A Martinez man on supervised release for a 2015 conviction for manufacturing and selling pills designed to look like Xanax was charged yesterday with producing counterfeit drugs containing the same active ingredient as Xanax out of a Concord warehouse, the U.S. Department of Justice said in a news release.
Jeremy Donagal, 41, also known as the Xanax King, or XK, was charged with selling the counterfeit pills on the dark web — a segment of the internet that requires specialized software to access and which can grant users greater anonymity. Donagal had signed a lease in December 2018 for a Concord warehouse where he allegedly had ” multiple pill presses, plastic trays with punches and dies in them, thousands of pressed tablets, packaging and shipping materials, and other equipment consistent with a mail-order business,” according to the news release.
Donagal was allegedly manufacturing and selling generic alprazolam pills, which contain the same active ingredient as Xanax, an anti-anxiety medication.
According to the criminal complaint, Donagal was manufacturing the alprazolam pills and using the same markings as Sandoz Inc., one of the largest drug makers in the country, which recently agreed to plead guilty in an anti-trust and price-fixing scheme.
Donagal had been released in June 2018 from his 2015 conviction, the sentence for which included three years of supervised release. He was arrested inside his Concord warehouse Thursday.
On Friday, the government also filed a motion to revoke his release, saying he began setting up a counterfeit drug manufacturing operation almost as soon as he was released from prison.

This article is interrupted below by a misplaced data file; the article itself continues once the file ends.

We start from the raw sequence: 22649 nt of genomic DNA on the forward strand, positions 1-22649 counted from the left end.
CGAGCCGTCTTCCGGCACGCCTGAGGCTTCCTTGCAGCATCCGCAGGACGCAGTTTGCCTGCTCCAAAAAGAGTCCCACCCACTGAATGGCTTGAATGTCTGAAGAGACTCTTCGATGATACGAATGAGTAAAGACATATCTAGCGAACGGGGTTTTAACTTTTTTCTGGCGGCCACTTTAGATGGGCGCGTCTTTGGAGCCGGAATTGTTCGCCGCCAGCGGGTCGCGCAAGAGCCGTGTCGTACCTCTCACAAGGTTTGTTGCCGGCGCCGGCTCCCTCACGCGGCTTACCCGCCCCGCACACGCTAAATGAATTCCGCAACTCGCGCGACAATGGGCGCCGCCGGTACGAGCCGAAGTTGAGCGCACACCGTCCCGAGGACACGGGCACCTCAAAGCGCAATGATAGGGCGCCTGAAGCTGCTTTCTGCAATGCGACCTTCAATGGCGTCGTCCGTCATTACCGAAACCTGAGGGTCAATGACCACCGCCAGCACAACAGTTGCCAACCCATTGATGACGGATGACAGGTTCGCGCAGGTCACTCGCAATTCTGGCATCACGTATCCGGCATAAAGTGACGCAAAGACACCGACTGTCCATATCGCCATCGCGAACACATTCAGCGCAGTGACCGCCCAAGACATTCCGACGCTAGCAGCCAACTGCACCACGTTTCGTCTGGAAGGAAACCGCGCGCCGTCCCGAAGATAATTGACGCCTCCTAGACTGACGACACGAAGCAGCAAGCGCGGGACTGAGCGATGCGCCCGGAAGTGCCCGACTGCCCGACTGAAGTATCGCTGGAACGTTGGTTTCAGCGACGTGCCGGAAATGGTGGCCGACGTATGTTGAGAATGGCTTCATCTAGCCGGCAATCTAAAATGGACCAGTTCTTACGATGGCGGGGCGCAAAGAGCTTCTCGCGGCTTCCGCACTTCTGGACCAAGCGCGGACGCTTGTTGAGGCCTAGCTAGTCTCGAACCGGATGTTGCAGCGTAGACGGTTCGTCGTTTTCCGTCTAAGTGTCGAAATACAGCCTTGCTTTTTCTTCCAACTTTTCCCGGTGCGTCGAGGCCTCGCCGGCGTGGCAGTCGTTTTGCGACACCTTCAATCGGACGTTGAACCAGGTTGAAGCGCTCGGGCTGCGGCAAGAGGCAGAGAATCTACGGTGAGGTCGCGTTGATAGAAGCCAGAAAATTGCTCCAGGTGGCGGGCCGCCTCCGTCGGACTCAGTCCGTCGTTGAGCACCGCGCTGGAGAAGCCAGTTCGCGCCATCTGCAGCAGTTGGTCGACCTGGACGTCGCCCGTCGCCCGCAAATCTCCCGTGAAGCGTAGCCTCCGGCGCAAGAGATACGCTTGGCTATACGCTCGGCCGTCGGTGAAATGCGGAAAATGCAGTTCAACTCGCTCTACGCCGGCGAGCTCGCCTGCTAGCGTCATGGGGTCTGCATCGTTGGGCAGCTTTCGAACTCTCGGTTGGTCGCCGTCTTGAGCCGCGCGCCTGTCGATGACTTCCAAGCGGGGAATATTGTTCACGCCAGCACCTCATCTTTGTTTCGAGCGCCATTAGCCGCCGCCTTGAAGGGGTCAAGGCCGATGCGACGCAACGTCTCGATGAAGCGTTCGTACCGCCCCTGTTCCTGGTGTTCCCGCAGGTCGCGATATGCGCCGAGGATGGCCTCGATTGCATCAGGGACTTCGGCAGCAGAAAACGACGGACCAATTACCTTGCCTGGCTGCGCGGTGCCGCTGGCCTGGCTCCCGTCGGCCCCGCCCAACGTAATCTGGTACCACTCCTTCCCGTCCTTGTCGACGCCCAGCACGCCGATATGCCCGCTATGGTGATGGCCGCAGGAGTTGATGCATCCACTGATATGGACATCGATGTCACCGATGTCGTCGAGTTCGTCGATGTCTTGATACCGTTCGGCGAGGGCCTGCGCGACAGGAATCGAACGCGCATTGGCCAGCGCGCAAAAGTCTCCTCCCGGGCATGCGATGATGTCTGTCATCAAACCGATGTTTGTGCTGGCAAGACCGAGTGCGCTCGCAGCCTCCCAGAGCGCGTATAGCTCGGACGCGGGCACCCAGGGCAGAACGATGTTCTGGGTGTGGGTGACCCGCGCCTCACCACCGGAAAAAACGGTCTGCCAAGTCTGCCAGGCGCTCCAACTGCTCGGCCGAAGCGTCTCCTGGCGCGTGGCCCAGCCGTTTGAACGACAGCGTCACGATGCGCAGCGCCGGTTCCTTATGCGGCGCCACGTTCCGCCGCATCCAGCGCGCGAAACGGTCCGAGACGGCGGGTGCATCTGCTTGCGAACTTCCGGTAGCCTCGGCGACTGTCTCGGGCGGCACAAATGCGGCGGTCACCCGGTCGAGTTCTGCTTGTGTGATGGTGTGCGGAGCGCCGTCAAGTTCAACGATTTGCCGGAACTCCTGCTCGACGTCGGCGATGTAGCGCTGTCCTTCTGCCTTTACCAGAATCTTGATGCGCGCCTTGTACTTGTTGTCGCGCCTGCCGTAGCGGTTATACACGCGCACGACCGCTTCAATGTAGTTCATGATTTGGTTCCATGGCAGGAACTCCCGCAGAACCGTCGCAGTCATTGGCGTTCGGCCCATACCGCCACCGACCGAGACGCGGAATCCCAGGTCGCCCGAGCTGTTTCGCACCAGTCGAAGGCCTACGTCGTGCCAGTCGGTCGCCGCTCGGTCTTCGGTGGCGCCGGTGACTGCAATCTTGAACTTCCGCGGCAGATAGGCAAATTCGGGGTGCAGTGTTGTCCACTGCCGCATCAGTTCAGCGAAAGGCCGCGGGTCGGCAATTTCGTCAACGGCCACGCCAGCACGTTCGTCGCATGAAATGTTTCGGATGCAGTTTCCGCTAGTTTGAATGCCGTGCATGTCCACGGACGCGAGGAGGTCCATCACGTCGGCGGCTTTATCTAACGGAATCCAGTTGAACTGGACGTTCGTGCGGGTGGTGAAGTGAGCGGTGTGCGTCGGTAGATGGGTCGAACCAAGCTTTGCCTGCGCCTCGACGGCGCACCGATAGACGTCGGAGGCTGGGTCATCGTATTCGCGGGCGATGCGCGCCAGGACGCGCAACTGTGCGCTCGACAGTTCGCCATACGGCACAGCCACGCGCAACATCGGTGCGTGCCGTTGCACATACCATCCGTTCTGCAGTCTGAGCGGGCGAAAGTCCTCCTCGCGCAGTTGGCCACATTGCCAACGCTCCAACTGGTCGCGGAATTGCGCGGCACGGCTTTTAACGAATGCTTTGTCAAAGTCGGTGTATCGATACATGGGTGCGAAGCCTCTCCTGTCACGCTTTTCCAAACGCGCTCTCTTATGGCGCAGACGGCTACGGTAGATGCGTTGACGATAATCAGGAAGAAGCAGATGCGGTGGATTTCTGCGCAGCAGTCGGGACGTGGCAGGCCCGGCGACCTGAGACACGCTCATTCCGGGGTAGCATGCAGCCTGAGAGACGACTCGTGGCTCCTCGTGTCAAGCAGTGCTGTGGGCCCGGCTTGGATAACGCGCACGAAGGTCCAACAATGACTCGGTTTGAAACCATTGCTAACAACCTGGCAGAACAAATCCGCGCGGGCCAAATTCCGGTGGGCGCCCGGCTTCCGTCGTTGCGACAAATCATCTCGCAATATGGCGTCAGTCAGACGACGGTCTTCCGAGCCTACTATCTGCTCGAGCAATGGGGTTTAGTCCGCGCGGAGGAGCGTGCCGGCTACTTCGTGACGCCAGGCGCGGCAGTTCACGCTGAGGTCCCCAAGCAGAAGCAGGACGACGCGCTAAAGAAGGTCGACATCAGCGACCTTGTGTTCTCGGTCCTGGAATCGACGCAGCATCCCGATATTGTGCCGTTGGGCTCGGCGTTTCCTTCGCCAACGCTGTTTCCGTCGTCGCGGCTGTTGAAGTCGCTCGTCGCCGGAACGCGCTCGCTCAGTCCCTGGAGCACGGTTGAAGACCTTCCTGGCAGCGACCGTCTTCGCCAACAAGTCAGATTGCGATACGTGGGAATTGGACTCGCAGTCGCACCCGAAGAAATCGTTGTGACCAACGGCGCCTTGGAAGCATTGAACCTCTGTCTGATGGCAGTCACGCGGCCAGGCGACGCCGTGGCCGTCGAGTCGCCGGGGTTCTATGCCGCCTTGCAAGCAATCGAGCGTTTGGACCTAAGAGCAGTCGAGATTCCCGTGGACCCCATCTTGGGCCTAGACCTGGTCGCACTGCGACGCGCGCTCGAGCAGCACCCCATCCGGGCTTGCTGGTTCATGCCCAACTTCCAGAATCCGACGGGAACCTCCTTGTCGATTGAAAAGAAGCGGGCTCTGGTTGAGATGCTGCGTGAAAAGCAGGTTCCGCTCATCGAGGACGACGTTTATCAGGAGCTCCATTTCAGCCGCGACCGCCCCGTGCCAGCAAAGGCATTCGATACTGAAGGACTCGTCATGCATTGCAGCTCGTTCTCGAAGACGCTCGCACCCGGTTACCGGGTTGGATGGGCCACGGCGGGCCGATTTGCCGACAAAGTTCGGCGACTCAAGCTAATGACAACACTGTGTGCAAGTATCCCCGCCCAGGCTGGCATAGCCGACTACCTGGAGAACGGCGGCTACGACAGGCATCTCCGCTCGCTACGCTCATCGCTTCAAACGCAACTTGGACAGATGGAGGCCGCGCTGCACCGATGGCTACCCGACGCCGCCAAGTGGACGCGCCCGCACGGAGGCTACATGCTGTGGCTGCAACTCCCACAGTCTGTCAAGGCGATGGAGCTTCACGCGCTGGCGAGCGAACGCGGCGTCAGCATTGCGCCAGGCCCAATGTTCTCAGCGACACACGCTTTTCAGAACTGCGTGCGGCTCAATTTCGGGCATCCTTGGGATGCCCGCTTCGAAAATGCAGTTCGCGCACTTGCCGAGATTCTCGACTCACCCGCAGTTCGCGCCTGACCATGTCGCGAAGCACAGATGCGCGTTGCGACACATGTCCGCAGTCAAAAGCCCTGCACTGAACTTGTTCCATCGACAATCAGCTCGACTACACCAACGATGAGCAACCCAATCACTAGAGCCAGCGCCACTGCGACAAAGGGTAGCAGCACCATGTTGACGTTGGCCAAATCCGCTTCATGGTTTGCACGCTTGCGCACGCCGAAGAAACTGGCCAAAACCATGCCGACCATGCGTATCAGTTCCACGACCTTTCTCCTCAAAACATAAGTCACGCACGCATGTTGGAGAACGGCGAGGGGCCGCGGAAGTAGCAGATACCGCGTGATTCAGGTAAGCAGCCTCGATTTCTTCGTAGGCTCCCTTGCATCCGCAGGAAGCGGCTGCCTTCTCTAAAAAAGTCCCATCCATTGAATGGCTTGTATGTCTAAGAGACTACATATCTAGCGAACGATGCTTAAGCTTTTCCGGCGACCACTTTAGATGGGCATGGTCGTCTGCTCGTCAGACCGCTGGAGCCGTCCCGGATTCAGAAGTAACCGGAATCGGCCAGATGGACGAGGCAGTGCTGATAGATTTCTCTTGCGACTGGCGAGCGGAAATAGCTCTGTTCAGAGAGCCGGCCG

“He set up a laboratory and pill press operation to manufacture the counterfeit pills, and he established a dark web vendor site to sell the pills nationwide,” the motion reads. “He also established vendor pages on dark web criminal marketplaces like Samsara and Empire.”
In 2014, Donagal and five others were arrested throughout Contra Costa County and accused of manufacturing counterfeit Xanax, a trademark of the pharmaceutical company Pfizer Inc., as well as other charges including money laundering for wire transfers he allegedly sent to China — charges that could have lead to up to 50 years in federal prison.
Donagal made his first federal court appearance on Friday. He faces up to four years in prison and one year of supervised release for the charge of possessing equipment to produce counterfeit drugs, and three years in prison and one year of supervised release for the charge of counterfeit drug manufacturing and sale.
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